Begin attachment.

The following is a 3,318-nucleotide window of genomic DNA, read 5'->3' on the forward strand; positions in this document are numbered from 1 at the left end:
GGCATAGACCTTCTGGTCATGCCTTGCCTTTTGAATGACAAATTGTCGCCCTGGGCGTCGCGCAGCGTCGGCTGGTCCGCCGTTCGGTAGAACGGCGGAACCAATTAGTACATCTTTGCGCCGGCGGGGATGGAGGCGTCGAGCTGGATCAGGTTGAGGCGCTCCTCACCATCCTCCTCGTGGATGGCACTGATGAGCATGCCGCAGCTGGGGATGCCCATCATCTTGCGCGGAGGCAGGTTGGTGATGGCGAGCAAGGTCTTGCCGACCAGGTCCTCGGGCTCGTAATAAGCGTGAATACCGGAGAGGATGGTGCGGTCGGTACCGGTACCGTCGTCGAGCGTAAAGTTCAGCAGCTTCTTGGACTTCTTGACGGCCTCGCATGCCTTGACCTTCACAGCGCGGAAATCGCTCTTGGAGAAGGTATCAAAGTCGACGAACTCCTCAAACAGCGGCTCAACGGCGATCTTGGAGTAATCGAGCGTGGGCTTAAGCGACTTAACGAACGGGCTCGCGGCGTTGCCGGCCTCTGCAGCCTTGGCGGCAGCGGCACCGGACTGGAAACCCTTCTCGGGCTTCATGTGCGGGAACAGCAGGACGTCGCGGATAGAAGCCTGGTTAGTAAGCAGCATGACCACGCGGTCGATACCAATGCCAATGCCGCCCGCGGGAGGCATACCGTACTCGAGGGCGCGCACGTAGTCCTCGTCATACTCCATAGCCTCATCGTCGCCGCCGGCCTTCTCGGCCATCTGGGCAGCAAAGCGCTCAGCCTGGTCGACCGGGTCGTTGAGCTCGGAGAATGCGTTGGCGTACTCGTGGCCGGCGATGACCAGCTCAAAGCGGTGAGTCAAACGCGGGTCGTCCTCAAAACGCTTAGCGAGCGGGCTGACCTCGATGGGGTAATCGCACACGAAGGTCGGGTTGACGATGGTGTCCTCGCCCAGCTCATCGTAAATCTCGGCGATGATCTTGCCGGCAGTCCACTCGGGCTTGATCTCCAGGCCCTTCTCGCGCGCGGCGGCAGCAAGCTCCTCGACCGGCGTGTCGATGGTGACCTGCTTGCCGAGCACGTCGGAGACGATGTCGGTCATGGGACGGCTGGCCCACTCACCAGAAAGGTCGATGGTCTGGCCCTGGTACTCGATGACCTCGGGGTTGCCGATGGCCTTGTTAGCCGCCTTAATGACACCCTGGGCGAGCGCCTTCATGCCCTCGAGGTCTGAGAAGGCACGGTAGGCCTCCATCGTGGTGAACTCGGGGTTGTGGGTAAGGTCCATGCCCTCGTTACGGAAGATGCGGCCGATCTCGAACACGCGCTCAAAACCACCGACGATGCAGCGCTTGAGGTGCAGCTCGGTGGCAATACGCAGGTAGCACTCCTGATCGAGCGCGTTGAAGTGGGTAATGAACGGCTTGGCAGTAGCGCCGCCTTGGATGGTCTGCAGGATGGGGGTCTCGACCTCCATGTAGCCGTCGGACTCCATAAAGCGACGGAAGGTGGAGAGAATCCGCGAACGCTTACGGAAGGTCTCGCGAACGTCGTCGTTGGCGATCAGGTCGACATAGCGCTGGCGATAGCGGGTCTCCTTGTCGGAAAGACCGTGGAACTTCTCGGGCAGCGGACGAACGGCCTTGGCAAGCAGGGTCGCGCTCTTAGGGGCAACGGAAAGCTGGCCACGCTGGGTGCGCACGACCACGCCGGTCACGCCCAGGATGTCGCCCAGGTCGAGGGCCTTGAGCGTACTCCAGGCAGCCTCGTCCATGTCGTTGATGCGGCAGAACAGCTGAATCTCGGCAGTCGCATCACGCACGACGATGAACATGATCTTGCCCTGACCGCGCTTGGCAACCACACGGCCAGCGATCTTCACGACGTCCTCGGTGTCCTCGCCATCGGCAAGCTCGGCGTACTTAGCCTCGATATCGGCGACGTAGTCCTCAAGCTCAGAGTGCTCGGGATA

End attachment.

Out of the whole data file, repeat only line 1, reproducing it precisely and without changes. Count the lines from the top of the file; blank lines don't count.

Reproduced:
The following is a 3,318-nucleotide window of genomic DNA, read 5'->3' on the forward strand; positions in this document are numbered from 1 at the left end: